Here’s a movie for people who thought Mystic River was too cheerful.
Actually, that’s not entirely fair, since Peter Mullan’s The Magdalene Sisters does crack the occasional smile (if a crooked one), and does offer the viewer at least a few moments of personal satisfaction within its grim confines. (And classic-movie fans are excused a mild chuckle when one of the characters bears the same name as a famous character actress, Una O’Connor.)
At the same time, its grimness is a lot stronger and harsher than anything in Mystic River. I have not heard of people walking out on Mystic River, but was told that such had definitely happened at the Fine Arts during some of the Friday screenings. Watching this story — concerning the fates of four young women who are locked away on vaguely defined moral charges and forced to work in laundries run by the Order of the Magdalene Sisters — I had no trouble believing that, especially during an extended close up of a looming nun browbeating one of the girls, an image reflected in the pupil of an eye clotted with blood from a brutal punishment haircut. It’s certainly a strong visual. In fact, it’s a deeply disturbing one — and one that’s a good guide to both the strengths and weaknesses of the film.
Historically, the Magdalene Laundries did exist in Ireland from the 1960s till 1996, and, yes, “wayward” young women were incarcerated in these for-profit establishments, stripped of their civil rights, and forced into hard, unpaid labor. That much is recorded fact. But I have reservations about what Mullan’s done with that fact.
This loud, long, overheated wail of a movie comes off too close to a sexualized Dickensian rant to ever rise beyond the level of obvious propaganda. Oh, it’s powerful. It does what it sets out to do — outrage the viewer. But afterwards, you’re apt to be left with gnawing doubt about where to focus that rage: The movie plays out too much like a “caged women” exploitation picture. And, like those pictures, it trades very heavily on stock figures — in this case, they’re dressed in nuns’ and priests’ clothing. It’s full of villainous wardens, lecherous wardens, even a stool-pigeon. And the girls themselves can easily be pigeonholed into traditional prison-picture characters.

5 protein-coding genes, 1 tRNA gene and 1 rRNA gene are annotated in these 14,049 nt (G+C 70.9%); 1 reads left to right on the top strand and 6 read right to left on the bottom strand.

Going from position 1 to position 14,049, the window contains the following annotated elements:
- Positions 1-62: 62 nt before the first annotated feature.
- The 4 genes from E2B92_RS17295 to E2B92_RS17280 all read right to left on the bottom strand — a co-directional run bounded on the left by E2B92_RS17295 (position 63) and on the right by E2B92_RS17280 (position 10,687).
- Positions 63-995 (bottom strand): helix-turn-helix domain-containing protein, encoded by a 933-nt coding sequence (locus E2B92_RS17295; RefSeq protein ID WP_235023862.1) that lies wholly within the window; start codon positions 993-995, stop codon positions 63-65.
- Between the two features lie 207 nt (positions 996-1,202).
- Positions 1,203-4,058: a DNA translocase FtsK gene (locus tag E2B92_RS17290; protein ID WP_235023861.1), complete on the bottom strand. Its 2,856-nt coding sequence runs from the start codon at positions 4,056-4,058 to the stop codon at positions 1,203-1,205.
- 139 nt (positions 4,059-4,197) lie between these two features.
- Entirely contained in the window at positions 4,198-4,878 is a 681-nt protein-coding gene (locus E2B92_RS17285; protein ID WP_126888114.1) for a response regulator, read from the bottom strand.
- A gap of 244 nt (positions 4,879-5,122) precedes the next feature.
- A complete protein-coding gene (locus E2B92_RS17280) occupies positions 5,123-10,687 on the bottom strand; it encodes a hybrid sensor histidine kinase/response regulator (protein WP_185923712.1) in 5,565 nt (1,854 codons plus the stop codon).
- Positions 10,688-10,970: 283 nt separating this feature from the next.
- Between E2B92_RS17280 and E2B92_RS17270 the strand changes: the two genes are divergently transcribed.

Like the sort of movie it follows, it’s also not overly concerned with logic — and that’s especially harmful here, where the raison d’etre isn’t supposed to be titillation, but moral reform.
The Magdalene Sisters leaves too many questions unanswered. It’s never clear how much — if indeed any — of what was going on in these “asylums” was known to the Church. Mullan appears to want us to assume the Church was directly responsible — not just an unconscious accomplice — but he never makes this clear. Similarly, there’s the unanswered question of just where the proceeds of these laundries were going. We see the money being greedily counted and squirreled away (a favorite image that crops up repeatedly), but to what end, exactly? We never learn.
We also never learn what reforms brought about the abolition of the laundries, or about the laws that allowed them to exist unchecked in the first place. This is the sort of thing that might not matter in an exploitation picture, but it’s a pretty significant gap in a serious drama about social reform.
Other aspects of the movie are simply inexplicably sloppy, including an entire scene built around the lost key to the safe. The presence of the key is called back into play during the film’s climactic encounter, only to be completely dropped from the plot in the same scene! It makes no sense — and leads nowhere.
Unfortunately, all of this serves to undermine the movie’s moments of genuine power, flashes of ironic inspiration (the film of choice shown at the asylum’s Christmas party is Leo McCarey’s valentine to Catholicism, The Bells of St. Mary’s), and important theme. This should have been a powerful statement about the perils of the lack of separation between church and state — about the abuses of religion that become possible with no civil safeguards in place. But Mullan, blinded by passion, is too interested in working the viewer into a frenzy of righteous indignation to do more than hint at that. Too bad.
— reviewed by Ken Hanke